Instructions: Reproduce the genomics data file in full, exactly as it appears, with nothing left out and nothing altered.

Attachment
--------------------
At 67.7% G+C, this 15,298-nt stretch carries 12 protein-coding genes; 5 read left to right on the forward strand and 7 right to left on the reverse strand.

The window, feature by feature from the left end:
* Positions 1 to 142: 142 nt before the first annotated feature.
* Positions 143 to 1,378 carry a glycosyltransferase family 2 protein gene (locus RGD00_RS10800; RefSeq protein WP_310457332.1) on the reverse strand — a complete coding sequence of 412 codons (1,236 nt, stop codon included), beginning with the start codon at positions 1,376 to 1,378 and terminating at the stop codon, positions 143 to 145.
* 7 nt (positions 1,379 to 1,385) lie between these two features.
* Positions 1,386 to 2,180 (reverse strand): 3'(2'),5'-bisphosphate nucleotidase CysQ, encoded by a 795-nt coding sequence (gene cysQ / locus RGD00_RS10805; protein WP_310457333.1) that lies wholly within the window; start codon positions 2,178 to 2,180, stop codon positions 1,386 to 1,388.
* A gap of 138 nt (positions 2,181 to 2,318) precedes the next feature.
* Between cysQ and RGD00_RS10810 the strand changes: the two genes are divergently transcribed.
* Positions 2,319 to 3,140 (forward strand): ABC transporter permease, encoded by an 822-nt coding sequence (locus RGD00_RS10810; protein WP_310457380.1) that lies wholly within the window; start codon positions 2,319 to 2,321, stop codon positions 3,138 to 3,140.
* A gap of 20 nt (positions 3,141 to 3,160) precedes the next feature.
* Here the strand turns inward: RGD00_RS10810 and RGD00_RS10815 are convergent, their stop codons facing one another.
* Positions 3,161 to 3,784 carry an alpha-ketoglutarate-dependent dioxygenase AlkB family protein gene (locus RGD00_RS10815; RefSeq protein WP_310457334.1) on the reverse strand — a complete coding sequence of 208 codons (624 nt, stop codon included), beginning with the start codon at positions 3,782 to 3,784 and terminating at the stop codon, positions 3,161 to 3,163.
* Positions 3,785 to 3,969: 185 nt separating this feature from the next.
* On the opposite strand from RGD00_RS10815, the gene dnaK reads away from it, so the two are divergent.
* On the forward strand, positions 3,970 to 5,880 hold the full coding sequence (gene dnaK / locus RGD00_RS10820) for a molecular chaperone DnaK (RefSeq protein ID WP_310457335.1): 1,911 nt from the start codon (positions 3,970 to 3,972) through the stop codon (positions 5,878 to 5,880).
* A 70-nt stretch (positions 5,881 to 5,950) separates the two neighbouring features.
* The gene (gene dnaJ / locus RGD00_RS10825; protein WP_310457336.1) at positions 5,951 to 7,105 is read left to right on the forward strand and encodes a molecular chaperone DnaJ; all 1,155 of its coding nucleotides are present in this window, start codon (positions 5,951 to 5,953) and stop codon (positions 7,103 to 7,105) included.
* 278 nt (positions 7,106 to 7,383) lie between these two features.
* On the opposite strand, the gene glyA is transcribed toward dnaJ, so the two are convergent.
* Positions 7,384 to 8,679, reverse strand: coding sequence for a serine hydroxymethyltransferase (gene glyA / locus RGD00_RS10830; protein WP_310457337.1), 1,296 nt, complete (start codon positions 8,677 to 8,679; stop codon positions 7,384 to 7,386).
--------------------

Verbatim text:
At 67.7% G+C, this 15,298-nt stretch carries 12 protein-coding genes; 5 read left to right on the forward strand and 7 right to left on the reverse strand.

The window, feature by feature from the left end:
* Positions 1 to 142: 142 nt before the first annotated feature.
* Positions 143 to 1,378 carry a glycosyltransferase family 2 protein gene (locus RGD00_RS10800; RefSeq protein WP_310457332.1) on the reverse strand — a complete coding sequence of 412 codons (1,236 nt, stop codon included), beginning with the start codon at positions 1,376 to 1,378 and terminating at the stop codon, positions 143 to 145.
* 7 nt (positions 1,379 to 1,385) lie between these two features.
* Positions 1,386 to 2,180 (reverse strand): 3'(2'),5'-bisphosphate nucleotidase CysQ, encoded by a 795-nt coding sequence (gene cysQ / locus RGD00_RS10805; protein WP_310457333.1) that lies wholly within the window; start codon positions 2,178 to 2,180, stop codon positions 1,386 to 1,388.
* A gap of 138 nt (positions 2,181 to 2,318) precedes the next feature.
* Between cysQ and RGD00_RS10810 the strand changes: the two genes are divergently transcribed.
* Positions 2,319 to 3,140 (forward strand): ABC transporter permease, encoded by an 822-nt coding sequence (locus RGD00_RS10810; protein WP_310457380.1) that lies wholly within the window; start codon positions 2,319 to 2,321, stop codon positions 3,138 to 3,140.
* A gap of 20 nt (positions 3,141 to 3,160) precedes the next feature.
* Here the strand turns inward: RGD00_RS10810 and RGD00_RS10815 are convergent, their stop codons facing one another.
* Positions 3,161 to 3,784 carry an alpha-ketoglutarate-dependent dioxygenase AlkB family protein gene (locus RGD00_RS10815; RefSeq protein WP_310457334.1) on the reverse strand — a complete coding sequence of 208 codons (624 nt, stop codon included), beginning with the start codon at positions 3,782 to 3,784 and terminating at the stop codon, positions 3,161 to 3,163.
* Positions 3,785 to 3,969: 185 nt separating this feature from the next.
* On the opposite strand from RGD00_RS10815, the gene dnaK reads away from it, so the two are divergent.
* On the forward strand, positions 3,970 to 5,880 hold the full coding sequence (gene dnaK / locus RGD00_RS10820) for a molecular chaperone DnaK (RefSeq protein ID WP_310457335.1): 1,911 nt from the start codon (positions 3,970 to 3,972) through the stop codon (positions 5,878 to 5,880).
* A 70-nt stretch (positions 5,881 to 5,950) separates the two neighbouring features.
* The gene (gene dnaJ / locus RGD00_RS10825; protein WP_310457336.1) at positions 5,951 to 7,105 is read left to right on the forward strand and encodes a molecular chaperone DnaJ; all 1,155 of its coding nucleotides are present in this window, start codon (positions 5,951 to 5,953) and stop codon (positions 7,103 to 7,105) included.
* 278 nt (positions 7,106 to 7,383) lie between these two features.
* On the opposite strand, the gene glyA is transcribed toward dnaJ, so the two are convergent.
* Positions 7,384 to 8,679, reverse strand: coding sequence for a serine hydroxymethyltransferase (gene glyA / locus RGD00_RS10830; protein WP_310457337.1), 1,296 nt, complete (start codon positions 8,677 to 8,679; stop codon positions 7,384 to 7,386).